Worming your dog throughout its lifetime is important, and you should talk to your vet about a suitable worming programme for your puppy at the earliest opportunity. Regular worming not only protects your dog’s health, but helps to prevent the spread of infection and potentially hazardous health risks to other animals and humans too. Worm infections carried by your dog do not always display obvious symptoms, so an adequate treatment schedule is vital.

All puppies we supply are wormed with Panacur liquid wormer during their time with us. It is important you discuss your working routine with your vet when you first take your pup to the vet.

Signs aren’t always obvious

Dogs can appear healthy even when they have worm infections. Detecting an infection can be tricky, particularly as worm eggs are too small to be easily visible in your pet’s faeces. In addition, your dog may be more at risk from some worm infections than others depending on where you live. It is therefore extremely important to keep your dog’s treatment regular and up-to-date.

Specific signs will be described for each worm, but remember that not all worm infections will be obvious in your dog, so some more general signs to look for include:
⦁ The presence of visible worm segments that could stick to your dog’s bottom and become itchy. This can cause dogs to “scoot”, whereby they drag their bottoms along the ground with their back legs. Doing this also means that your dog will be rubbing its infected bottom on your floor or carpet, which is naturally unhygienic
⦁ Weight loss
⦁ Vomiting
⦁ Diarrhoea
⦁ A dull, lifeless coat
⦁ A change in appetite (it may be either increased or decreased depending on the worms present)
⦁ A lack of energy
⦁ A pot-bellied appearance (most commonly seen in puppies)
⦁ Breathing difficulties and coughing
⦁ General changes in behaviour

You should seek advice from your vet if you see any of the above signs in your dog. Many of these symptoms may be indicative of other illnesses. Your vet will be able to investigate the problem and provide appropriate advice and treatment.

Worming Products
There are a wide variety of worming products available from a number of different sources. These products vary in activity spectrum (the worms they treat or prevent), how you administer the treatment (spot-on / injection / oral medication), dosage instructions and speed or duration of activity.
Always check with your vet before initiating a worming regime. This way you can be confident that you are using the most appropriate products, and following the best treatment for the needs of your dog and family.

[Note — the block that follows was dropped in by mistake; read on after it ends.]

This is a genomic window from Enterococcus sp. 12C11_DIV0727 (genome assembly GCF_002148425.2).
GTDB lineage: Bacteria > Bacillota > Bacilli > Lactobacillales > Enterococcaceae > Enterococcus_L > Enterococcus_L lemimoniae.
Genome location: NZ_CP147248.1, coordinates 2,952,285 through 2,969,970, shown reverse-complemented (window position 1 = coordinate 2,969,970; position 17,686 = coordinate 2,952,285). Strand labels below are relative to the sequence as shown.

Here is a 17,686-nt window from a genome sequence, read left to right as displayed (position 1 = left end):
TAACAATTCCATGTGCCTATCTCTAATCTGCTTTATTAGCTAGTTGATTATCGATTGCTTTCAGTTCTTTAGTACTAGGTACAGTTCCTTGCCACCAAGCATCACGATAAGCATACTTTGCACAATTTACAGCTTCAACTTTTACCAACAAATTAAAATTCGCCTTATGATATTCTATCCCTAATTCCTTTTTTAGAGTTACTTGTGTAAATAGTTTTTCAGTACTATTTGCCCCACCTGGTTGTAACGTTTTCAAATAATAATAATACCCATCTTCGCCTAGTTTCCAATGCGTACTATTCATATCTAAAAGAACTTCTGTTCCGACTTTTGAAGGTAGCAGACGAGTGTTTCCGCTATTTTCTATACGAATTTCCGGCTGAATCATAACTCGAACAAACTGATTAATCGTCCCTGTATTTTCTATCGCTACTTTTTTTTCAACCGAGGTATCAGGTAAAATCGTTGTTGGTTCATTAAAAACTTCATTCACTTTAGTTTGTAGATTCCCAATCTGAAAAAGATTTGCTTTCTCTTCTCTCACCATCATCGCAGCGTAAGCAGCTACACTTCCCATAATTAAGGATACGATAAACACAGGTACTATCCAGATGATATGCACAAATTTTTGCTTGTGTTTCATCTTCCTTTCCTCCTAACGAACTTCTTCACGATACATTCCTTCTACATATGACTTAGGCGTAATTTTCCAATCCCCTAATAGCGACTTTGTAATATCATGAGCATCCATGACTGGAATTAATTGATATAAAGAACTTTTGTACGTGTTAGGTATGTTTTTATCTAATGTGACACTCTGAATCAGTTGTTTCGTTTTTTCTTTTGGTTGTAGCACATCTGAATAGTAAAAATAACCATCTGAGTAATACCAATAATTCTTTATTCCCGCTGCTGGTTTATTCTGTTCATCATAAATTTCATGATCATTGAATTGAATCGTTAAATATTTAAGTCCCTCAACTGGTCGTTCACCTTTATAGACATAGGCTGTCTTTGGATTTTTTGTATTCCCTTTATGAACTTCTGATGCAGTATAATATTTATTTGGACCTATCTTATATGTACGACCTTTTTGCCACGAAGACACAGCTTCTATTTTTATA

How Often Should You Worm?
All animals are at risk from acquiring worm infections. However some animals will be at higher risk than others depending on factors such as their lifestyle and area in which you live. Children are at increased risk of disease from worms; if you have a young family or your dog often comes into contact with children, you should pay particular attention to regular worming. Again, always consult with your vet with regard to the most appropriate treatment schedule.

Control Check List
As well as following a worming plan following consultation with your vet, there are also many other practical things you can do to help prevent the spread of worm infections among your pets and family. These are as follows:

⦁ ‘Poop scooping’ – make sure you pick up your dog’s faeces immediately on a walk and remove it from the lawn or surrounding outdoor environment daily – bag it, and put it in designated poop bins, burn it or flush it down the toilet
⦁ Ensure you and your children wash your hands after handling / stroking your dog
⦁ Wash all food including fruit and vegetables before eating them
⦁ Don’t allow children to put dirt in their mouths
⦁ Throw away any food dropped on the floor / ground rather than eating it
⦁ Cover children’s sandpits when not in use

Travelling Pets
There are specific parasitic worms to which your pet may be exposed to on visiting countries outside the UK. Two notable worms are Heartworm (Dirofilaria immitis), transmitted by a mosquito bite, which could be fatal in your dog if not prevented, and one type of Tapeworm (Echinococcus multilocularis), which can cause serious and fatal disease in people.

If you are intending to travel with your dog, you should talk to your vet in plenty of time to establish the best worming regime to ensure the protection of both your dog’s health and that of your family.
For further information about what you need to do before, during, and after travel abroad with your dog, refer to the Pet Travel Scheme guidelines on the DEFRA website, www.defra.gov.uk/wildlife-pets/pets/travel.

Further reading and information
ESCCAP UK provides practical advice to dog owners to protect pets from parasitic infections and to minimise the risk of their transmission between animals and humans.To find out more, visit www.esccapuk.org.uk.